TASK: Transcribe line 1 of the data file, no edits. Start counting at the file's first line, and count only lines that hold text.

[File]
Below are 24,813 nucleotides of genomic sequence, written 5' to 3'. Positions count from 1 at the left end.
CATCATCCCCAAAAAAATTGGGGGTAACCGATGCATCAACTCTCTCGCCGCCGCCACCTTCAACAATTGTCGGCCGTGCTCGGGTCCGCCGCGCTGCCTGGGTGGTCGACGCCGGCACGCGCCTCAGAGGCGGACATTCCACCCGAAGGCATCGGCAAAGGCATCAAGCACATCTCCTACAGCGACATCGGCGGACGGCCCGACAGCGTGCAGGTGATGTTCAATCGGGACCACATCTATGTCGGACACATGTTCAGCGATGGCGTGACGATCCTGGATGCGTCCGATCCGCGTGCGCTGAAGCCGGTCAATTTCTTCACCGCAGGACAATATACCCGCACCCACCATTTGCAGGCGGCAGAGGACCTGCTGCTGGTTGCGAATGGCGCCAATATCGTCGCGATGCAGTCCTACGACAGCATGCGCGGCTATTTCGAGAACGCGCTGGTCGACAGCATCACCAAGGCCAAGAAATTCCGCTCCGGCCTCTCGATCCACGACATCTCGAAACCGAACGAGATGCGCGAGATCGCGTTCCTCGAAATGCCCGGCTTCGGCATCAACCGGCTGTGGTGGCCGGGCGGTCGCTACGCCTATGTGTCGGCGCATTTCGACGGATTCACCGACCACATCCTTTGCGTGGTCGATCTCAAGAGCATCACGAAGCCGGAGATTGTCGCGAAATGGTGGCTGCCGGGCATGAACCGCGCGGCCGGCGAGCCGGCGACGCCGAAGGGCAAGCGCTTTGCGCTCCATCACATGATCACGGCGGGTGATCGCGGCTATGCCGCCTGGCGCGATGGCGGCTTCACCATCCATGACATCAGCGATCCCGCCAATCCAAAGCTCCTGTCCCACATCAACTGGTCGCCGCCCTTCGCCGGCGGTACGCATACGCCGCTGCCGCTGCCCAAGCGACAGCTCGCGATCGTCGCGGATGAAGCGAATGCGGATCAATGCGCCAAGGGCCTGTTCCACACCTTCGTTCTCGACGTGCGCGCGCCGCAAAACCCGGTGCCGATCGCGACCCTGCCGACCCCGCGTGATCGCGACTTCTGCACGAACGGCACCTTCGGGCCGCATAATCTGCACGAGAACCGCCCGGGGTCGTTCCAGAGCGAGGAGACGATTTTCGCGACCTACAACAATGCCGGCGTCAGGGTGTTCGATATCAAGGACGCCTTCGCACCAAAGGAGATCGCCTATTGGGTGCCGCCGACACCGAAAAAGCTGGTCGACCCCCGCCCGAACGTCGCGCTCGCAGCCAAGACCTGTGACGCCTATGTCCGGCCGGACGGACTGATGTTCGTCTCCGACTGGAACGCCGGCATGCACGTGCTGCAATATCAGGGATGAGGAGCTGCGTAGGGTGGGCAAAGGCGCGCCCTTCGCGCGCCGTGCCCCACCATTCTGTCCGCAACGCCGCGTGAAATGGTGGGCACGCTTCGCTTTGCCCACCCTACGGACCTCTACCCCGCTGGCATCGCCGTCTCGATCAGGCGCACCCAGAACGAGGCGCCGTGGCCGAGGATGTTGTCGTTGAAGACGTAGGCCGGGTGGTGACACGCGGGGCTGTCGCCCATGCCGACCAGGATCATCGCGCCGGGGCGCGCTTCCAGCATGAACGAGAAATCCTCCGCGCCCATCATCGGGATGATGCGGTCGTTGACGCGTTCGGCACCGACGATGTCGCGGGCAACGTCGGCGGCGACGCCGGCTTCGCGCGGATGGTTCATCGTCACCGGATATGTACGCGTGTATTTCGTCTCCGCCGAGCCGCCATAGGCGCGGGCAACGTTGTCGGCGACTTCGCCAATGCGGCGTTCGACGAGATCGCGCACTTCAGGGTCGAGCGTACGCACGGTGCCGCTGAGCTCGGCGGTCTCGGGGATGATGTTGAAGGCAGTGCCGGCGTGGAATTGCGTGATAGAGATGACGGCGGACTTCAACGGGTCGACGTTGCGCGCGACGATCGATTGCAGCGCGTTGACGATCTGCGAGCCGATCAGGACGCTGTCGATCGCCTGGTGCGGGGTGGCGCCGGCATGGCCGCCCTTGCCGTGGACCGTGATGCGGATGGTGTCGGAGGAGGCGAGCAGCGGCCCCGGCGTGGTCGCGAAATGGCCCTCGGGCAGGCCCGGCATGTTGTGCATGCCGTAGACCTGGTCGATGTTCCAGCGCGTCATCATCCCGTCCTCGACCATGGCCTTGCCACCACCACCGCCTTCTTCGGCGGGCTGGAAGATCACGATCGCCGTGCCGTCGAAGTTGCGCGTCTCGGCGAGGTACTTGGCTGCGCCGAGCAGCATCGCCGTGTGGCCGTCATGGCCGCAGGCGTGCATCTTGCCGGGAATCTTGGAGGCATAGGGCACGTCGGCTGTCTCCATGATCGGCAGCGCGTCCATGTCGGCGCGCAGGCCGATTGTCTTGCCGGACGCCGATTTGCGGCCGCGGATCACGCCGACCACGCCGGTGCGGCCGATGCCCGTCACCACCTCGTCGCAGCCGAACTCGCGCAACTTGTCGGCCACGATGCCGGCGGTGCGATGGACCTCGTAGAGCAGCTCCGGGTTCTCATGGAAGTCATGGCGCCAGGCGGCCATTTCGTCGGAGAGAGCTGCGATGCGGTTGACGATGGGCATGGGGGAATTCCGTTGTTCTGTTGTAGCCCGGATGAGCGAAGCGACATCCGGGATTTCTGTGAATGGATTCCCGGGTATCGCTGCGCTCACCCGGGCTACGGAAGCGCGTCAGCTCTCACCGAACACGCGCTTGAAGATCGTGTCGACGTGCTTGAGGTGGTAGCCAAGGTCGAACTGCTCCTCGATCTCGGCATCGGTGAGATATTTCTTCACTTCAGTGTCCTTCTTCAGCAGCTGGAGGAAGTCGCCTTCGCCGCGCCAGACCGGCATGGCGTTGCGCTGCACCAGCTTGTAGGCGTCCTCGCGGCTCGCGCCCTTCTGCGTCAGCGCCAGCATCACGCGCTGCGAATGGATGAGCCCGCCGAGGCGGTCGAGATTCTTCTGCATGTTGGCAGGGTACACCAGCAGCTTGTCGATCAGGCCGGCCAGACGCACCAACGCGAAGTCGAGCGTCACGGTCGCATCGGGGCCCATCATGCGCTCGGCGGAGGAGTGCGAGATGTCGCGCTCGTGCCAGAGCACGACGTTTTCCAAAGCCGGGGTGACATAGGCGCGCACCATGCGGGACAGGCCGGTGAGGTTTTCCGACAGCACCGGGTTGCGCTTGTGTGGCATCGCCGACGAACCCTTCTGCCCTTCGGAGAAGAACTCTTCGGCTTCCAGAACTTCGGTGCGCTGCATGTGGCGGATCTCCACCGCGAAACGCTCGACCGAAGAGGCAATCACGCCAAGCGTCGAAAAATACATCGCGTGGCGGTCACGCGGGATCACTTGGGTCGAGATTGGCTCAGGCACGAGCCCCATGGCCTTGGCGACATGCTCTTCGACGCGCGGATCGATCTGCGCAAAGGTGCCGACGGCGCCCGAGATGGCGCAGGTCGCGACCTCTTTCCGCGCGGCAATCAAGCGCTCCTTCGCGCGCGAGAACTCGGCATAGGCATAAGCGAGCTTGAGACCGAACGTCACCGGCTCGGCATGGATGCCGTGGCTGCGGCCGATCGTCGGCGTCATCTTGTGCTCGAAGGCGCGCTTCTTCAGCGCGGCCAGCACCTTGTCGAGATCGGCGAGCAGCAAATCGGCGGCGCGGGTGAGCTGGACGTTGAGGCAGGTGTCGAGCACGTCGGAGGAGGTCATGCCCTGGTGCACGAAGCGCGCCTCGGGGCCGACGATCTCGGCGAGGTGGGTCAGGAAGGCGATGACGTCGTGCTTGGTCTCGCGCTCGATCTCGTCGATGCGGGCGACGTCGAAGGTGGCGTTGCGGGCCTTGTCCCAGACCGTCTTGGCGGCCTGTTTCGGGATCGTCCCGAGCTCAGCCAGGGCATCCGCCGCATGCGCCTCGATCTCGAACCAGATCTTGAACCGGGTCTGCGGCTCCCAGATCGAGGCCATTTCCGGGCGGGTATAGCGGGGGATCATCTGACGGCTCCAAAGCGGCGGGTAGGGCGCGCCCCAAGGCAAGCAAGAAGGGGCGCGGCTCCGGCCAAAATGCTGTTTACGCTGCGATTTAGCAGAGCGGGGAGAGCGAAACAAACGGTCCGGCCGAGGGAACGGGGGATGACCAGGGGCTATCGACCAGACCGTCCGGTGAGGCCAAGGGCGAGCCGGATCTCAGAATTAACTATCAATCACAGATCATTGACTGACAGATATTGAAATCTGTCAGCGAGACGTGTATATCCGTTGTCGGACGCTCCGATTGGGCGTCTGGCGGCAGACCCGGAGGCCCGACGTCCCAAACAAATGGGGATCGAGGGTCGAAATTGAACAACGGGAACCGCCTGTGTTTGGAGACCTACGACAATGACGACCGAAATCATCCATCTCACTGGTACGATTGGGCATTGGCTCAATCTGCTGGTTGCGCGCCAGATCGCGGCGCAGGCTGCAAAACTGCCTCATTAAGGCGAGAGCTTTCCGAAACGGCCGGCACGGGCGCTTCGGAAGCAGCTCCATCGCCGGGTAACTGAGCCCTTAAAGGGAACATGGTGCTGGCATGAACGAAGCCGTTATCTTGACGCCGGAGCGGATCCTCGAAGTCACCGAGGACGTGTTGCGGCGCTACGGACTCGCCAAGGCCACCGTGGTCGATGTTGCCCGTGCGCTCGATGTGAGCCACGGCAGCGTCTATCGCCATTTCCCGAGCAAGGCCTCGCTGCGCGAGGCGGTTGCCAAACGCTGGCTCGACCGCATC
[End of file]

Below are 24,813 nucleotides of genomic sequence, written 5' to 3'. Positions count from 1 at the left end.